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Listen with Care: Trio at Work

Music Review
by Kevin T. McEneaney
Sun Jun 23rd, 2019

Jaime Laredo, Joseph Kalichstein, Sharon Robinson

Hudson Valley Chamber Music Society sponsored the Kalichstein-Laredo-Robinson Trio at Bard College’s Olin Hall on the evening of June 22. Opening the program was Pas de Trois by Ellen Taaffe Zwilich (2016). It was nice to have a contemporary piece and best of all it was lively and fun. Full of syncopated jazz rhythms, the violin, cello, and piano enact three different dancing roles, as in a ballet with each instrument playing, so to speak, on its toes. It is love’s old triangle with melodious solo, duo, and trio conversations as instruments explore and probe each other with some irreverence. While not terribly ambitious, this work is delightful, great fun, and supplies a grinning finale as the instruments agree on a threesome. What a charming way to open a concert!

Robert Schumann’s Six Études in Canonic Form Op. 56 (1845). While originally written for pedal piano, Hector Berlioz arranged a four-hand piano version and Claude Debussy created a two-piano version. The version played by KLR Trio was an 1885 arrangement made by Schumann’s friend, Theodore Kirchner. I had never heard these pieces played before and they were both much more melodious and saner than I thought possible. Each of the six meditations in counterpoint evolved into a solemn and pleasing resolution without any wild Romantic posturing. It was a Schumann revelation I had never expected. While the first five movements leaned toward elegy at the conclusion, the last movement was delicately, explicitly, elegiac, as if paying devoted tribute to the memory of J.S. Bach. Both Laredo on violin and Robinson on cello offered especially sensitive textures.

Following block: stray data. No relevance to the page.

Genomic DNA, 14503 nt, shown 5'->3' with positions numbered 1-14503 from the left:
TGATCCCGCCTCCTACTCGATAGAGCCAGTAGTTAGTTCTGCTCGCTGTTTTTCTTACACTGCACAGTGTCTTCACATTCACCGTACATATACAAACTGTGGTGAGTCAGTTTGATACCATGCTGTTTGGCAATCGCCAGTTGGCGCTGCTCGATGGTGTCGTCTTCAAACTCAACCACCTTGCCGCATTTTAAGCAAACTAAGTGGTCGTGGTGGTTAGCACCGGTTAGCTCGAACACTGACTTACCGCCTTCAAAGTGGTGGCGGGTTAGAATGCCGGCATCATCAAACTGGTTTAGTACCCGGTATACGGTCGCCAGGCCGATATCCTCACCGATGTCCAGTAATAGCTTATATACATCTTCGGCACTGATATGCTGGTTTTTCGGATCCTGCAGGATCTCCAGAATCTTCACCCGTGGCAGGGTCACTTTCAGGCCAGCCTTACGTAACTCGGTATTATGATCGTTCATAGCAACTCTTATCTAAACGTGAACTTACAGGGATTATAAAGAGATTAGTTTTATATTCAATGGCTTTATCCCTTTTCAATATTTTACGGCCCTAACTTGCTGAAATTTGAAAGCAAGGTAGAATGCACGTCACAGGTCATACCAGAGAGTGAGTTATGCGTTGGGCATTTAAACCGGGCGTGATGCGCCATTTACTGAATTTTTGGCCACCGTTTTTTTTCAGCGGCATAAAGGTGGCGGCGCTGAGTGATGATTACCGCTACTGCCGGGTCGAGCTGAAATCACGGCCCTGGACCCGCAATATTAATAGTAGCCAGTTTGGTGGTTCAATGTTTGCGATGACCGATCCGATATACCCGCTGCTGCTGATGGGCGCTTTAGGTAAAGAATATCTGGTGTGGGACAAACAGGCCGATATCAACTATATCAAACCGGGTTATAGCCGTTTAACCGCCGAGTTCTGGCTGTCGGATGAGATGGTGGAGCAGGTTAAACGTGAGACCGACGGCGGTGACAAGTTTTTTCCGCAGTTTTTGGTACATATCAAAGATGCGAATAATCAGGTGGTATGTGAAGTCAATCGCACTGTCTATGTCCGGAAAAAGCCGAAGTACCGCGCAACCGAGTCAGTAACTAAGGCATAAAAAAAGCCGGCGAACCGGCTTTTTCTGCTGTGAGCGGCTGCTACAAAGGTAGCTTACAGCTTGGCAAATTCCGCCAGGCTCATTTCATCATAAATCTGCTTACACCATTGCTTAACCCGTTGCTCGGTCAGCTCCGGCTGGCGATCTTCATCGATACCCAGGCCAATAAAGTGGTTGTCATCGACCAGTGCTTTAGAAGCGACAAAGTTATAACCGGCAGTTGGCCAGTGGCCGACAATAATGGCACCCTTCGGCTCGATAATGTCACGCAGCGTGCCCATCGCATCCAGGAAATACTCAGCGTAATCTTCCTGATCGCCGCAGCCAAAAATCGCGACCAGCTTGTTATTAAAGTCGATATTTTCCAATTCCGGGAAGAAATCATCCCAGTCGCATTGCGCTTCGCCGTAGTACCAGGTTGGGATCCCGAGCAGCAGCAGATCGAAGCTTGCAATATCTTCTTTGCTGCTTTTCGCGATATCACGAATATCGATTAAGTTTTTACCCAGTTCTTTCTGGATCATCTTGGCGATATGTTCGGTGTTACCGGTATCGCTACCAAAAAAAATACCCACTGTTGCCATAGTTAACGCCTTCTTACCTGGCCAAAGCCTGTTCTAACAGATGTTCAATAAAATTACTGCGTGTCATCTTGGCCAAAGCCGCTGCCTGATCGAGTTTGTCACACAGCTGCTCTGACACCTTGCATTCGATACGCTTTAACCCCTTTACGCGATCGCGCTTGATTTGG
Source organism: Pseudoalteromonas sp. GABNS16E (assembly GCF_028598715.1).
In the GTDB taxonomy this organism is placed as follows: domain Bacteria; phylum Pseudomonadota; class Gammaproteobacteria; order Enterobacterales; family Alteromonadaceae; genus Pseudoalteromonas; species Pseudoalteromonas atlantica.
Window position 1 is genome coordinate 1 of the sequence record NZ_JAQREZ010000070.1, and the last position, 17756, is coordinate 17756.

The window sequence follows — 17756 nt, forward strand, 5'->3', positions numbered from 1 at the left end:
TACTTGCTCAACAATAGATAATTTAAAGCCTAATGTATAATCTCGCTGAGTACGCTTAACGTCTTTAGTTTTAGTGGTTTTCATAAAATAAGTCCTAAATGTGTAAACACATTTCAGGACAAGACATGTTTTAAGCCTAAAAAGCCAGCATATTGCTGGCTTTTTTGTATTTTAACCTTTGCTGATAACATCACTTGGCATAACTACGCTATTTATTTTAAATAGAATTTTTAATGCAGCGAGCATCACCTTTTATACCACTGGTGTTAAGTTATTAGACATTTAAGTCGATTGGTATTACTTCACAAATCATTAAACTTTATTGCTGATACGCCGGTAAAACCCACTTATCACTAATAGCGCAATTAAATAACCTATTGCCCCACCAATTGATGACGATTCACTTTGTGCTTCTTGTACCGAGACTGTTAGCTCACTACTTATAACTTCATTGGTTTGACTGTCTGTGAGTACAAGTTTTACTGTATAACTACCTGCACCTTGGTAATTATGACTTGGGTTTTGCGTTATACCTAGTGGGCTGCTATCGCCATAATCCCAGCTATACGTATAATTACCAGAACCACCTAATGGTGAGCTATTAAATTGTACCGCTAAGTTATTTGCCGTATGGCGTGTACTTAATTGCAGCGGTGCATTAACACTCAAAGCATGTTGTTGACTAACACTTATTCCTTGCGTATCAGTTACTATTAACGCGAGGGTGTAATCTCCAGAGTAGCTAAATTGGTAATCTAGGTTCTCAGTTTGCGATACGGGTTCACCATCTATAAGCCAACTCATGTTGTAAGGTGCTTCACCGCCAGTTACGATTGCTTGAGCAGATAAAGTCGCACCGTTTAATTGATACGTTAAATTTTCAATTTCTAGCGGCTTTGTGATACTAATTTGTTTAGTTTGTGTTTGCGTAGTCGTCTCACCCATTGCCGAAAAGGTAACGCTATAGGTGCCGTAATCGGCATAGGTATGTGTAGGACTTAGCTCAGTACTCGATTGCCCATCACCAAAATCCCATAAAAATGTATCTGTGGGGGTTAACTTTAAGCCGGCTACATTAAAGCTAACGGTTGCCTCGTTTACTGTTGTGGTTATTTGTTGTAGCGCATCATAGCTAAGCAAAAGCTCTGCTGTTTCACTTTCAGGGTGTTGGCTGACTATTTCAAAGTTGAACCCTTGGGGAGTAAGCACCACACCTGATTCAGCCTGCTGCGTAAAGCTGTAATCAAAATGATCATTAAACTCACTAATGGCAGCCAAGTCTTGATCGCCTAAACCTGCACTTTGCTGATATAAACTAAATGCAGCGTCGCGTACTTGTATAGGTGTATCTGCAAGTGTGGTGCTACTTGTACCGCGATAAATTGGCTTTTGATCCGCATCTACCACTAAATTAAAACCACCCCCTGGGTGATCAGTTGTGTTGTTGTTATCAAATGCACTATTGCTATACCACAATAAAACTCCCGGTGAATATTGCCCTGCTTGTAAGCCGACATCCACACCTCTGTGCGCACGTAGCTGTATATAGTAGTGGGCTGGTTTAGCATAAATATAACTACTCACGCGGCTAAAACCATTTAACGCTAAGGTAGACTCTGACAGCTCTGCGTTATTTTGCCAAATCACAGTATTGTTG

Joseph Kalichstein introduced Maurice Ravel’s Piano Trio in A major (1914) as one of the greatest masterpieces of the 20th century. The opening movement’s 8-8 structure sounded quite strange. Ravel must have been wearing his huge Basque sombrero when he wrote this with its irregular, angular rhythms. The second movement reveled in bright brilliance: Kalichstein could shine with glittering arpeggios to foot-stomping Basque dances as the strings ignored him while they did their own intimate dance; it was as if dramatizing the gulf of miscommunication, whether social or sexual. It comes as a matter of relief that the third movement picks up the melody of the first movement, yet it promptly dives into the Spanish format of passacaglia. Was the rational irrationality of this work merely a Basque bravura display of difference or a celebration of novelty through Basque enigma? Here was a new harmonic language for the new century, but it was more of an astonishing explosion of technical virtuosity than sonorous pleasure.

Seductive melody and sonority were the hallmark of Felix Mendelssohn in his Piano Trio No. 1 in D minor, Op. 49. (1839). I realized that the cerebral difficulty of Ravel had set the audience up to greet Mendelssohn with great acclaim. The Trio played with such exquisite unity that the audience fell into a Romantic swoon of timeless dream, especially in the third, Otherworldly, Scherzo movement. Even Schumann adored this work. Kalichstein had proclaimed this trio the greatest trio of all, and so it sounded as their instruments blended with with seamless knitting. The concluding rondo sent the audience into modest delirium.

The structure of this concert was interesting: the first piece looked at the present; the second at the past; the third at the future; the fourth at the Romantic past where great music excelled in a melding of artist with audience, there being no gulf between them, as all are carried by the variations of a melody running like a stream through the rocky valley of life. Yes, it’s a pity that the Romantic style of art has vanished, except when conjured by master musicians.